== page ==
- You tend to experience zealous enthusiasm about certain topics and endeavors. When you get excited about an idea, your mind runs faster than your words can keep up, or you find yourself talking rapidly, perhaps even interrupting others.
- When you become absorbed in your love for a piece of art, literature, theatre, or music, the outside world ceases to exist.
- You are highly capable of contemplative thinking and self-reflection. The flip side is that you may be occupied with obsessive thoughts, and scrupulous self- examination. You may also suffer from perfectionism and self-criticism.
- You are extremely open-minded. You are sensitive to the spiritual world or were drawn to the spiritual path from a young age. This may or may not manifest as some form of psychic ability.
5. Creative Potential and Existential Angst
- You have always been concerned with the big questions of life. From a young age, you may experience existential depression and have felt grief over the meaninglessness of life, death, and loneliness.
- You might have felt frustrated that those around you were not prepared to discuss and consider these weighty concerns.
- Your existential angst may manifest as an unnamed sense of urgency, a constant impulse to move forward. You get a constant ‘niggling’ feeling that there is something important that you should be doing, even when your vision is not clear yet. You live with a feeling that somehow time is running out, and you are not doing what you should be doing.
- For some unnamed reason, you feel a weight of responsibility on your shoulder, even for things you are not responsible for.
“Even a moderate and familiar stimulation like a day at work can cause a highly sensitive person to need quiet by evening.”
- Your angst propels you to learn, to expand, and to advance in your life path, but it can also paralyze you. You may be prone to creative blockages such as ‘artist’s block,’ ‘writer’s block,’ procrastination, the fear of exposure or the Imposter Syndrome (the feeling that you are a fraud).
- Nevertheless, you have always known deep down that you are dissatisfied with a life that is meaningless and task-driven.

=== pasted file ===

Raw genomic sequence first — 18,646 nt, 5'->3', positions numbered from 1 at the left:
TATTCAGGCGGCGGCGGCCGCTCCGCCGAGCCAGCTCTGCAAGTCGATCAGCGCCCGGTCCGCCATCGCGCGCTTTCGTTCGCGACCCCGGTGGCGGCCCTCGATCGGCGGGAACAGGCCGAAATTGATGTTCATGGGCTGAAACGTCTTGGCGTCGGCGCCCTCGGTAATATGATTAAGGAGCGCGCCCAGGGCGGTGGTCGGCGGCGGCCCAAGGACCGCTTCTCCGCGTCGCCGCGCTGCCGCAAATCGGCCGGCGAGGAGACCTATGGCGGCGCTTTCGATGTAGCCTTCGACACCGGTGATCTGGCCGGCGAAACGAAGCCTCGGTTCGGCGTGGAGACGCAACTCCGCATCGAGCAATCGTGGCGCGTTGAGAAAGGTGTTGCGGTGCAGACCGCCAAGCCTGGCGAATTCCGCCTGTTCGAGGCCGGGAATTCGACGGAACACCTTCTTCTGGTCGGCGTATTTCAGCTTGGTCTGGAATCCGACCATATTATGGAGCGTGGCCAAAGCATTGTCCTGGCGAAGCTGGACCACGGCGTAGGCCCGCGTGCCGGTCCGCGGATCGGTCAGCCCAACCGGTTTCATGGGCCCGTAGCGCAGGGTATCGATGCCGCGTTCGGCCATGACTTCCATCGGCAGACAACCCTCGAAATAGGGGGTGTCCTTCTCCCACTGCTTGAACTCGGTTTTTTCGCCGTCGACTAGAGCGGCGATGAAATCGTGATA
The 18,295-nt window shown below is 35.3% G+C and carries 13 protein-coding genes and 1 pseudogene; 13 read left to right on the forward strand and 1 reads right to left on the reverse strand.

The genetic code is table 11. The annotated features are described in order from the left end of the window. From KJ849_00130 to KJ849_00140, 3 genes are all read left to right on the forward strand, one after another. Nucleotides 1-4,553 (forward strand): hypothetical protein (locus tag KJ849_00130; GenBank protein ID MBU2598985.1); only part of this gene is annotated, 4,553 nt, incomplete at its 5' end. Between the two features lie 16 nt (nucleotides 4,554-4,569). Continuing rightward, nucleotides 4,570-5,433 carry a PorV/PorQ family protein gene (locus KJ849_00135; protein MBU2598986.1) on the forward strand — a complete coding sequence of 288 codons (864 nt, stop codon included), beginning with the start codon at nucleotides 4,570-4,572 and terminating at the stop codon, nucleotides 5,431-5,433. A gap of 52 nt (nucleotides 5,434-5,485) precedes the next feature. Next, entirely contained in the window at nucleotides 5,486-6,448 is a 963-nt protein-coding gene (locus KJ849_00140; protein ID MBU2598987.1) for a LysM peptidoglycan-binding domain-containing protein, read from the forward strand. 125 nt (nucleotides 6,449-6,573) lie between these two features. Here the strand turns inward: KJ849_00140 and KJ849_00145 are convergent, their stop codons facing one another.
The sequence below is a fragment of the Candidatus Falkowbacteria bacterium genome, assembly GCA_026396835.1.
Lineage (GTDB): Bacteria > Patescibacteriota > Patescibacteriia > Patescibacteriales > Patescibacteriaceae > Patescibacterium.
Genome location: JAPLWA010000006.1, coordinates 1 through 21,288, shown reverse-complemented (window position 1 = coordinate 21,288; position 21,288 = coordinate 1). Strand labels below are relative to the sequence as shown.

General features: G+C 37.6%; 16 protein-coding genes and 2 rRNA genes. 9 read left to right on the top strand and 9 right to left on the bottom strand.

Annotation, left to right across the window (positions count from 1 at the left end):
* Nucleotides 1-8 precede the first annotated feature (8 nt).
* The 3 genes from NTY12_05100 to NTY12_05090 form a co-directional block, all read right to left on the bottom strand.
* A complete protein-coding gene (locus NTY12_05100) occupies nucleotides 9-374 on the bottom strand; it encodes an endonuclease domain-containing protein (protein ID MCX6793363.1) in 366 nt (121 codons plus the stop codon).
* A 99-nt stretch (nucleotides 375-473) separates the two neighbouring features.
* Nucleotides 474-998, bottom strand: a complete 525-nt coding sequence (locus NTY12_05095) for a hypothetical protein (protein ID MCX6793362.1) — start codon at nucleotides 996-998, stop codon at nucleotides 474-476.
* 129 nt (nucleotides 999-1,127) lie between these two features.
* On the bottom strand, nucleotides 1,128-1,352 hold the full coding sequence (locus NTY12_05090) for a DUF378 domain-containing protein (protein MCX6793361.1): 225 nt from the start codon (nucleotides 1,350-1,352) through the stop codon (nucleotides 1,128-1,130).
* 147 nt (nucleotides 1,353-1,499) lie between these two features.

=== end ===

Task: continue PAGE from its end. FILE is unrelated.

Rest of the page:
- You may be a polymath, or a ’multipotentialite’ — someone with multiple interests and creative pursuits, and not just one calling.
- When you have a strong vision or innovative idea, you can feel the split between belongingness and authentic expression — you want to express with your full, authentic self but you are worried that it means being rejected, or leaving people behind.
The above conceptualization of the emotional intensity trait inevitably involves some simplification of human complexity. Any typology is necessary a simplification compared with the real, unique human being in front of us. We as a human species are both different and much the same, in a paradoxical unity. We must not forget that what always holds more weight than the theory is the here-and-now-ness of living human beings, who are constantly changing and evolving.
The Gifts and the Perils
Dr. Mary-Elaine Jacobson, the author of The Gifted Adult, has identified some of the top criticisms a gifted individual often faces:
- “Why don’t you slow down?”
- “You worry about everything!”
- “You are so sensitive and dramatic.”
- “You are too driven.”
- “Who do you think you are?”
Emotional Intensity is not a pathology. For someone who is emotionally intense, however, the pain that comes with a pervasive sense of being ‘too much’ is not to be taken lightly – a person can be made to feel ‘wrong’ for the most part of his or her life, and internalizing this sense of shame can lead to depression, low self-esteem, inability to self-regulate, and inner emptiness.